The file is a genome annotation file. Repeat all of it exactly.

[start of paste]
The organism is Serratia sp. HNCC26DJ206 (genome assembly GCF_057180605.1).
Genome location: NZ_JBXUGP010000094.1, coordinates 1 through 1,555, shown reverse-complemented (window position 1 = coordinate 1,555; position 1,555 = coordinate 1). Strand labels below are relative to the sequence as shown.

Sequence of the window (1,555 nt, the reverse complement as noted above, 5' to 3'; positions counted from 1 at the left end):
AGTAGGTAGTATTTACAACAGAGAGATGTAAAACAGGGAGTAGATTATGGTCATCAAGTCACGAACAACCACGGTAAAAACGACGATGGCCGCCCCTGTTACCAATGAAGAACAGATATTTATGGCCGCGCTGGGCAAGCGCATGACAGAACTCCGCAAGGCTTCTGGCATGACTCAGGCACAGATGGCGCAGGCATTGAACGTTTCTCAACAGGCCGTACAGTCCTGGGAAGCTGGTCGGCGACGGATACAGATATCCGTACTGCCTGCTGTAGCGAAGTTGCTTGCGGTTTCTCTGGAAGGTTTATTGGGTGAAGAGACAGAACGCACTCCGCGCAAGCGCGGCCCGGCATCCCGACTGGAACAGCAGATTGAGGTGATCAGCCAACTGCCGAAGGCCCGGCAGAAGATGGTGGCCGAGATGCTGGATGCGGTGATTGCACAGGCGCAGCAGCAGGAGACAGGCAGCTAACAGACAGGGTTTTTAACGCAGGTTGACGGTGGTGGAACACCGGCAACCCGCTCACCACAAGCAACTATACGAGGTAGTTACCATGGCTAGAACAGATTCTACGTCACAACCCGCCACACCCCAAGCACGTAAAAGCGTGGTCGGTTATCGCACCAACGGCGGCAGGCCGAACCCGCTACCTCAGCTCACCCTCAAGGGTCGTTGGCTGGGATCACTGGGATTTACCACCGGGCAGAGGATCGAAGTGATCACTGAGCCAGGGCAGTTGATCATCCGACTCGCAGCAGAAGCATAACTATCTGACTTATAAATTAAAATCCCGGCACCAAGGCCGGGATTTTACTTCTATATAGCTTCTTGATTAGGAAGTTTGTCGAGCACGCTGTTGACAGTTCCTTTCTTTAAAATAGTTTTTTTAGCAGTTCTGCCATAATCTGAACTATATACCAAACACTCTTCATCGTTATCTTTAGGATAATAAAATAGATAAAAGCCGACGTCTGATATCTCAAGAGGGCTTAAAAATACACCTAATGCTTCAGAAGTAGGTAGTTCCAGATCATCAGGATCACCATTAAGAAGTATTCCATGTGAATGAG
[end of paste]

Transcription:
The organism is Serratia sp. HNCC26DJ206 (genome assembly GCF_057180605.1).
Genome location: NZ_JBXUGP010000094.1, coordinates 1 through 1,555, shown reverse-complemented (window position 1 = coordinate 1,555; position 1,555 = coordinate 1). Strand labels below are relative to the sequence as shown.

Sequence of the window (1,555 nt, the reverse complement as noted above, 5' to 3'; positions counted from 1 at the left end):
AGTAGGTAGTATTTACAACAGAGAGATGTAAAACAGGGAGTAGATTATGGTCATCAAGTCACGAACAACCACGGTAAAAACGACGATGGCCGCCCCTGTTACCAATGAAGAACAGATATTTATGGCCGCGCTGGGCAAGCGCATGACAGAACTCCGCAAGGCTTCTGGCATGACTCAGGCACAGATGGCGCAGGCATTGAACGTTTCTCAACAGGCCGTACAGTCCTGGGAAGCTGGTCGGCGACGGATACAGATATCCGTACTGCCTGCTGTAGCGAAGTTGCTTGCGGTTTCTCTGGAAGGTTTATTGGGTGAAGAGACAGAACGCACTCCGCGCAAGCGCGGCCCGGCATCCCGACTGGAACAGCAGATTGAGGTGATCAGCCAACTGCCGAAGGCCCGGCAGAAGATGGTGGCCGAGATGCTGGATGCGGTGATTGCACAGGCGCAGCAGCAGGAGACAGGCAGCTAACAGACAGGGTTTTTAACGCAGGTTGACGGTGGTGGAACACCGGCAACCCGCTCACCACAAGCAACTATACGAGGTAGTTACCATGGCTAGAACAGATTCTACGTCACAACCCGCCACACCCCAAGCACGTAAAAGCGTGGTCGGTTATCGCACCAACGGCGGCAGGCCGAACCCGCTACCTCAGCTCACCCTCAAGGGTCGTTGGCTGGGATCACTGGGATTTACCACCGGGCAGAGGATCGAAGTGATCACTGAGCCAGGGCAGTTGATCATCCGACTCGCAGCAGAAGCATAACTATCTGACTTATAAATTAAAATCCCGGCACCAAGGCCGGGATTTTACTTCTATATAGCTTCTTGATTAGGAAGTTTGTCGAGCACGCTGTTGACAGTTCCTTTCTTTAAAATAGTTTTTTTAGCAGTTCTGCCATAATCTGAACTATATACCAAACACTCTTCATCGTTATCTTTAGGATAATAAAATAGATAAAAGCCGACGTCTGATATCTCAAGAGGGCTTAAAAATACACCTAATGCTTCAGAAGTAGGTAGTTCCAGATCATCAGGATCACCATTAAGAAGTATTCCATGTGAATGAG